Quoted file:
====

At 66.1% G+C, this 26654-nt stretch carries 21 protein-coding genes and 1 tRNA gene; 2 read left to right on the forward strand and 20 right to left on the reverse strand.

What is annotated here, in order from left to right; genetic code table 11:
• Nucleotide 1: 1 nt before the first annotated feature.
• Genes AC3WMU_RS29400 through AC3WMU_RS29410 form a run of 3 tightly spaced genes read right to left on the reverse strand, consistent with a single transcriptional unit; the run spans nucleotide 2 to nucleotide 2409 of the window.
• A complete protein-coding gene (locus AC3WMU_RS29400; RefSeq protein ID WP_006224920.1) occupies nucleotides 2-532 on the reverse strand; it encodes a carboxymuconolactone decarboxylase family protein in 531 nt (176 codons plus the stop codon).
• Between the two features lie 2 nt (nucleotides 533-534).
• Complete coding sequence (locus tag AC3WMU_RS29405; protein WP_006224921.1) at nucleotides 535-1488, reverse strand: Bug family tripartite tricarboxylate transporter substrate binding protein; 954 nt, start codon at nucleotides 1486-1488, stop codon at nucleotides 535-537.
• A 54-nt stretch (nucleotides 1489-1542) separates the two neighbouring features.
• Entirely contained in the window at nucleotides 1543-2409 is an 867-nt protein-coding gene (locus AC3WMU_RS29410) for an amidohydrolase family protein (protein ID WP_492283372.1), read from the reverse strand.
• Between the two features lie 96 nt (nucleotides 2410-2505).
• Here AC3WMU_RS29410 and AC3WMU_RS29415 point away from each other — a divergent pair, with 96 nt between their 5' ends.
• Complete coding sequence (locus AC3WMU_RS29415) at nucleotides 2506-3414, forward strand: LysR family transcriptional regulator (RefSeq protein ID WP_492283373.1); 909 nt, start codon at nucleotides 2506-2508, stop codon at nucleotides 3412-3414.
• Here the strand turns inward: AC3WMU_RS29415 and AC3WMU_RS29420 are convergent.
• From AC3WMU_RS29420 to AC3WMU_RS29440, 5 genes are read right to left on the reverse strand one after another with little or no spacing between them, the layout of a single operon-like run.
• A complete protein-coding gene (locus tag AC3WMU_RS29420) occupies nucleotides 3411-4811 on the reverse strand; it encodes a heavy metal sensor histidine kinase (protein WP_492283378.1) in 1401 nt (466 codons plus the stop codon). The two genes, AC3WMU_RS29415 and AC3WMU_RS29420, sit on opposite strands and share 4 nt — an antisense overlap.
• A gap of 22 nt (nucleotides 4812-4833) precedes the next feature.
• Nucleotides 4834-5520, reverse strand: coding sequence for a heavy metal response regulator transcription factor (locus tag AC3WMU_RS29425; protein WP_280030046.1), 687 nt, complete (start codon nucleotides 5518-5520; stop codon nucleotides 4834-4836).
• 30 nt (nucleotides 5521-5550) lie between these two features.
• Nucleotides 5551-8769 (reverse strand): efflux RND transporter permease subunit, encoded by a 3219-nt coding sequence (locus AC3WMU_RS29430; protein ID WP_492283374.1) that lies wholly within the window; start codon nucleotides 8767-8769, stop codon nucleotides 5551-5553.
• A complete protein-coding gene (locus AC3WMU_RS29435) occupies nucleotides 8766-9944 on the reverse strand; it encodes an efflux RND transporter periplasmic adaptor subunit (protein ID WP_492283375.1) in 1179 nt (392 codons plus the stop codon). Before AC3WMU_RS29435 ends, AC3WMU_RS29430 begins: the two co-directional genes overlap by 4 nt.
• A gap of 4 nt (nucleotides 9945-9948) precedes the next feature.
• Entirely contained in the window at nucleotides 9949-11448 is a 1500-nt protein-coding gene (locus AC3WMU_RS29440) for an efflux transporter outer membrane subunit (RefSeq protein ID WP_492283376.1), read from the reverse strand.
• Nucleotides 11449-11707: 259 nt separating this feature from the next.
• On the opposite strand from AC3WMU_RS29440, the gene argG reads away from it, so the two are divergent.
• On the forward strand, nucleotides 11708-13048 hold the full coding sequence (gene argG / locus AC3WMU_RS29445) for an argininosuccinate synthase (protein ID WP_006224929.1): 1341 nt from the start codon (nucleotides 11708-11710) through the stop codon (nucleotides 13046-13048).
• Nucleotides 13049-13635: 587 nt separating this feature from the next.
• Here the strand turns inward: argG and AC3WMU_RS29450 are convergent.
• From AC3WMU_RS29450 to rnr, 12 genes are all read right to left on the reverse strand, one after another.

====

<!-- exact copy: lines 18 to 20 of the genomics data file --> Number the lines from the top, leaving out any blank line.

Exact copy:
• 30 nt (nucleotides 5521-5550) lie between these two features.
• Nucleotides 5551-8769 (reverse strand): efflux RND transporter permease subunit, encoded by a 3219-nt coding sequence (locus AC3WMU_RS29430; protein ID WP_492283374.1) that lies wholly within the window; start codon nucleotides 8767-8769, stop codon nucleotides 5551-5553.
• A complete protein-coding gene (locus AC3WMU_RS29435) occupies nucleotides 8766-9944 on the reverse strand; it encodes an efflux RND transporter periplasmic adaptor subunit (protein ID WP_492283375.1) in 1179 nt (392 codons plus the stop codon). Before AC3WMU_RS29435 ends, AC3WMU_RS29430 begins: the two co-directional genes overlap by 4 nt.